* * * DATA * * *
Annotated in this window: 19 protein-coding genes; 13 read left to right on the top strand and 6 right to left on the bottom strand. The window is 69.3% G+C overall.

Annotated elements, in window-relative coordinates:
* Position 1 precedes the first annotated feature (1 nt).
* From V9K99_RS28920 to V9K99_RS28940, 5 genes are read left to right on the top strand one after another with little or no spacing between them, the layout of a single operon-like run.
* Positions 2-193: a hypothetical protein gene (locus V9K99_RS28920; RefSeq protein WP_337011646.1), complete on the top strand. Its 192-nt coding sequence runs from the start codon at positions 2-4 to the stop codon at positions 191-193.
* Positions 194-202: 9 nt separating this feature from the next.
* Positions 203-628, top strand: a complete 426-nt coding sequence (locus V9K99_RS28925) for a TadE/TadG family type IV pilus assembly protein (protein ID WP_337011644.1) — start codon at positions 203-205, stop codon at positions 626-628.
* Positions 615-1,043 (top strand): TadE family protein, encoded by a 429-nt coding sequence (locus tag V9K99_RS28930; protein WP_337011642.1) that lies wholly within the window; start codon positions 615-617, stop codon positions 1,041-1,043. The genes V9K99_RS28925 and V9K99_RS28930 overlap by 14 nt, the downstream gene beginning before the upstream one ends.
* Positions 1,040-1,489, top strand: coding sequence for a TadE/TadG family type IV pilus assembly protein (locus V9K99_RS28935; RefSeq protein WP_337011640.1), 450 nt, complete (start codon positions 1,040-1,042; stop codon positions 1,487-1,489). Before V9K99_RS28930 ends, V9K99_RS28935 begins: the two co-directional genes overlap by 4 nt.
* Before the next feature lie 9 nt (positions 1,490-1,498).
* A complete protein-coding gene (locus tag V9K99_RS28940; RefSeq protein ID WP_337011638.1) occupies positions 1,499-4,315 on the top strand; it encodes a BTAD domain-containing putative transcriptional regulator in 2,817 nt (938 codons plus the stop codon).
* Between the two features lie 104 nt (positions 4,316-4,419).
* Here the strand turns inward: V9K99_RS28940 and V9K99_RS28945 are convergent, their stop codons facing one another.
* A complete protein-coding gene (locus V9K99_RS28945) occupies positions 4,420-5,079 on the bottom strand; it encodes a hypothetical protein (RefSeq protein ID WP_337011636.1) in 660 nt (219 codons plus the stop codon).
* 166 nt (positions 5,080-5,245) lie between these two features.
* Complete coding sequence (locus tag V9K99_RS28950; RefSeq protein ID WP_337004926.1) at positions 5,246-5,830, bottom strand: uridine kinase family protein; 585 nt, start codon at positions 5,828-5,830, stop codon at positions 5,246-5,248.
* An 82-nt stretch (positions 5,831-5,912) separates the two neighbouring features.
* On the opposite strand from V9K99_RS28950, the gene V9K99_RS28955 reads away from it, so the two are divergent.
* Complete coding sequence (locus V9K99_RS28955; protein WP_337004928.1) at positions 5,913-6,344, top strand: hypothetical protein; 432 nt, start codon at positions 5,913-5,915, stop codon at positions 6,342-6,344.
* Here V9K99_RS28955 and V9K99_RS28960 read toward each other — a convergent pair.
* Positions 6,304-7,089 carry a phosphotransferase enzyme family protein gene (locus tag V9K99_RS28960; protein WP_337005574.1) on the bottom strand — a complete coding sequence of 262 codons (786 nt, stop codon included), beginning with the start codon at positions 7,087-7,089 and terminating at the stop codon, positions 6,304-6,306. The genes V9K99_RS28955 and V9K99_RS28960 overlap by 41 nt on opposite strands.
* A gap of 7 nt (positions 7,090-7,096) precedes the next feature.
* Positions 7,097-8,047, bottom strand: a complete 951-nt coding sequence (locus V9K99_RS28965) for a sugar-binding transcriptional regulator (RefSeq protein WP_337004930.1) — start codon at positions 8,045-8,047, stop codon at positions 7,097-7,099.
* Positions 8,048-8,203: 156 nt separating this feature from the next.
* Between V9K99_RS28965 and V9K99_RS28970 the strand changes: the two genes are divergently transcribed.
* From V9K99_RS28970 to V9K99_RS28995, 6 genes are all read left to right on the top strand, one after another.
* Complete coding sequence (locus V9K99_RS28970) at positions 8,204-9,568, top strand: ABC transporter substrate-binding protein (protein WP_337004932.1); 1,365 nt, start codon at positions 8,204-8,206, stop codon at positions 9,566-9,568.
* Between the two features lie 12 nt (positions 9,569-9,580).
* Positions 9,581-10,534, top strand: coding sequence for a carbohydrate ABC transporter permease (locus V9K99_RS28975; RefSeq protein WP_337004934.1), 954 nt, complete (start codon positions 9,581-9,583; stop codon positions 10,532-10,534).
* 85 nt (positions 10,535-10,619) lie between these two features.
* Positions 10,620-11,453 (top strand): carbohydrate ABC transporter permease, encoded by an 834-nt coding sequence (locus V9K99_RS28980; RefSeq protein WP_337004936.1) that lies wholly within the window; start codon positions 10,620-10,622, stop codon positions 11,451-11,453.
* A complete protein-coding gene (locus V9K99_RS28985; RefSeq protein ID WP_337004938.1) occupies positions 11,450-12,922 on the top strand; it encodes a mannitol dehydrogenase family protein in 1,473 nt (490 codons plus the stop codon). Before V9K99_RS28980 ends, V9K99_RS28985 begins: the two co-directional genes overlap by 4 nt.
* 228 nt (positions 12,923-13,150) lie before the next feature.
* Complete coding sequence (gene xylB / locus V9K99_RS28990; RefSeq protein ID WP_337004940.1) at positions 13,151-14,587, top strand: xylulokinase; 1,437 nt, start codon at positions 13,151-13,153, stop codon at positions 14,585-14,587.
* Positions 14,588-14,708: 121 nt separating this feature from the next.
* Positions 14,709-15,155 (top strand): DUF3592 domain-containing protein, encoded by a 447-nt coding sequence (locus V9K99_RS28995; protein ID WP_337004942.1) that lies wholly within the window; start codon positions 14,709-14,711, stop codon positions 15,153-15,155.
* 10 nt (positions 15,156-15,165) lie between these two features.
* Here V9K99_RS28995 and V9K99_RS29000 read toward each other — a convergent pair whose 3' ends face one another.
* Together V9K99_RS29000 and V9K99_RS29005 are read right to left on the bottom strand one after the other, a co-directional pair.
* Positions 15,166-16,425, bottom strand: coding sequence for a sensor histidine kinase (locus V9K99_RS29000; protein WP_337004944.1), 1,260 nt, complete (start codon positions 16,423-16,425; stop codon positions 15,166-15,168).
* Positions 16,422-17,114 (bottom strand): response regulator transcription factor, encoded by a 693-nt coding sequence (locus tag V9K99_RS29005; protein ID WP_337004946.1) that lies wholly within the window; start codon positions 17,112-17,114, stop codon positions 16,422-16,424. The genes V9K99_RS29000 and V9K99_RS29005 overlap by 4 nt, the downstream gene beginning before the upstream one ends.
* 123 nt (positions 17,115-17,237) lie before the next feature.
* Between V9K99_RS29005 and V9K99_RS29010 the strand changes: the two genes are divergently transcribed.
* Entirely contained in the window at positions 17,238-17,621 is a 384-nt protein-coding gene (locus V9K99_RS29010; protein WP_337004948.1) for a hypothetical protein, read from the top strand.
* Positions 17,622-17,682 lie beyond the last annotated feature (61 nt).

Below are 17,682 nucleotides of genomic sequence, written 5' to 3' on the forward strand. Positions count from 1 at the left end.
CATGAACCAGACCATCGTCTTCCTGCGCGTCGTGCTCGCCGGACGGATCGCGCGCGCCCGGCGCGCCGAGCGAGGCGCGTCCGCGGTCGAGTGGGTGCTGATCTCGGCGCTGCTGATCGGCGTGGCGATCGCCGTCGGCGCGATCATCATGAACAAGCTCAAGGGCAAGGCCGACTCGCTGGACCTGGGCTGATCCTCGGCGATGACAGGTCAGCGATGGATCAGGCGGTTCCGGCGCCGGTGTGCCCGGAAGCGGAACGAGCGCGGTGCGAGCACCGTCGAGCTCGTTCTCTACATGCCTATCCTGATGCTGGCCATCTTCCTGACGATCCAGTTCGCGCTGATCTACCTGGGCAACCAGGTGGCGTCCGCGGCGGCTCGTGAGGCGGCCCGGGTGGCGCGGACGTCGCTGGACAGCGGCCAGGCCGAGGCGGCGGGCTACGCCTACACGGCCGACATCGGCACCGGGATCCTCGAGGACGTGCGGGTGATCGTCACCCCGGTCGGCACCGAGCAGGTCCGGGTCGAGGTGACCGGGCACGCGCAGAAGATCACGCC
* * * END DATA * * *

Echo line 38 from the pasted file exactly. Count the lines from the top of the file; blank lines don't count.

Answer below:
* Here V9K99_RS28995 and V9K99_RS29000 read toward each other — a convergent pair whose 3' ends face one another.